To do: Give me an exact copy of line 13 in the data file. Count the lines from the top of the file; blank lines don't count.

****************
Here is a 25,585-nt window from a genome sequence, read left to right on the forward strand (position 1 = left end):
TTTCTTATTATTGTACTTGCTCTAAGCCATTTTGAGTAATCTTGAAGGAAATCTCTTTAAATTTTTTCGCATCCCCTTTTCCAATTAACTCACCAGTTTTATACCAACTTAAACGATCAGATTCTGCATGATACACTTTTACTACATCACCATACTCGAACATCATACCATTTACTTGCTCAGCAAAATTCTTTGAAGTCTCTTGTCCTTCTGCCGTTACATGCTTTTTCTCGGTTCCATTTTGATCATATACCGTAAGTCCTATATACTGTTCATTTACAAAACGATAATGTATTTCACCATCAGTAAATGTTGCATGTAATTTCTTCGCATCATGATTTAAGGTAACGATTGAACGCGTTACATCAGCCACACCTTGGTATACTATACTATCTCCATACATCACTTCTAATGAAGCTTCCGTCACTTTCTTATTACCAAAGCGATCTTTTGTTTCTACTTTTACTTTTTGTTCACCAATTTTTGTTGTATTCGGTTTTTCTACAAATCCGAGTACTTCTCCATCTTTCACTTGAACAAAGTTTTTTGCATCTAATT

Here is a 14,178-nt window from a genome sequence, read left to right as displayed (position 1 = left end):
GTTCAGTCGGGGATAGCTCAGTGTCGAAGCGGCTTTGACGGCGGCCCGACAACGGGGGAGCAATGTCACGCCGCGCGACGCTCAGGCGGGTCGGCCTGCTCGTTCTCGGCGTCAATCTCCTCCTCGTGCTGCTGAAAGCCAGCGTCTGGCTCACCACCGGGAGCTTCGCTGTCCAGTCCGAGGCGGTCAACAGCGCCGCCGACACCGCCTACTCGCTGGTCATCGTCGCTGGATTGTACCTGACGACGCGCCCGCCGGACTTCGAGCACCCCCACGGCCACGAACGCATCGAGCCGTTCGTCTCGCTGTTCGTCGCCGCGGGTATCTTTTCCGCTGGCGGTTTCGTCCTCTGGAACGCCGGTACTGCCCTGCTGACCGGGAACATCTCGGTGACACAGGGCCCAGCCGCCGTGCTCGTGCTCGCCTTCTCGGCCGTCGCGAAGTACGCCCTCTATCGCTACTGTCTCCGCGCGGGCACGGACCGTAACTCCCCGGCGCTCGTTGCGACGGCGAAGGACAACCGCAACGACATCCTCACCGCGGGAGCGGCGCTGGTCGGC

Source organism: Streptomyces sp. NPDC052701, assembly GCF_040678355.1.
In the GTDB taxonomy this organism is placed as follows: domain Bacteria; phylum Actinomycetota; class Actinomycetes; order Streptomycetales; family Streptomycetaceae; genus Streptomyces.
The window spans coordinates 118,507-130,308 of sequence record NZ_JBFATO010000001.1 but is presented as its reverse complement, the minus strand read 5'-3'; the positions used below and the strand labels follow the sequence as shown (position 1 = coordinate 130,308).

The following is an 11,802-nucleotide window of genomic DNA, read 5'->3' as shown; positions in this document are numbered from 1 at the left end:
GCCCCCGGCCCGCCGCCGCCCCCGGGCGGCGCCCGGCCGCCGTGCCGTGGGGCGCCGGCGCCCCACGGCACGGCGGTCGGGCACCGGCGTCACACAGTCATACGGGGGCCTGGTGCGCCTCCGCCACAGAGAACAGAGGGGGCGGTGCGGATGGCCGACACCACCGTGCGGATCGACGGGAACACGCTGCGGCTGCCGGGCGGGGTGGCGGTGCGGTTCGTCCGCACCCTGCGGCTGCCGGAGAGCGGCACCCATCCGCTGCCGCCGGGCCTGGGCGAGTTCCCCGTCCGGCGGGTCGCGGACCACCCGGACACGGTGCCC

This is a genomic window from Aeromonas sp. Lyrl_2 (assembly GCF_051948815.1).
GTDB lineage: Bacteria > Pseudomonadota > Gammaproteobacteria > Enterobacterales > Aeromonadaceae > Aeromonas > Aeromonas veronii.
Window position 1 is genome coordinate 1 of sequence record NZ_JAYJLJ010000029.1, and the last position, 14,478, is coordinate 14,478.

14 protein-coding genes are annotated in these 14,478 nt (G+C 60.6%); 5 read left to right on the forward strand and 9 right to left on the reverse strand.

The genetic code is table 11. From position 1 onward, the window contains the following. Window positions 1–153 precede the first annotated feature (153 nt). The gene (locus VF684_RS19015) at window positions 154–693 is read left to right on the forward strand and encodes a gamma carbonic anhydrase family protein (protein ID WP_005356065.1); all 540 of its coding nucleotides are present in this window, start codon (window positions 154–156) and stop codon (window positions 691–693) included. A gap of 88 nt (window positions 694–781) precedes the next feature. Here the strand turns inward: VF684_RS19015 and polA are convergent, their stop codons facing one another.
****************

14 protein-coding genes are annotated in these 14,478 nt (G+C 60.6%); 5 read left to right on the forward strand and 9 right to left on the reverse strand.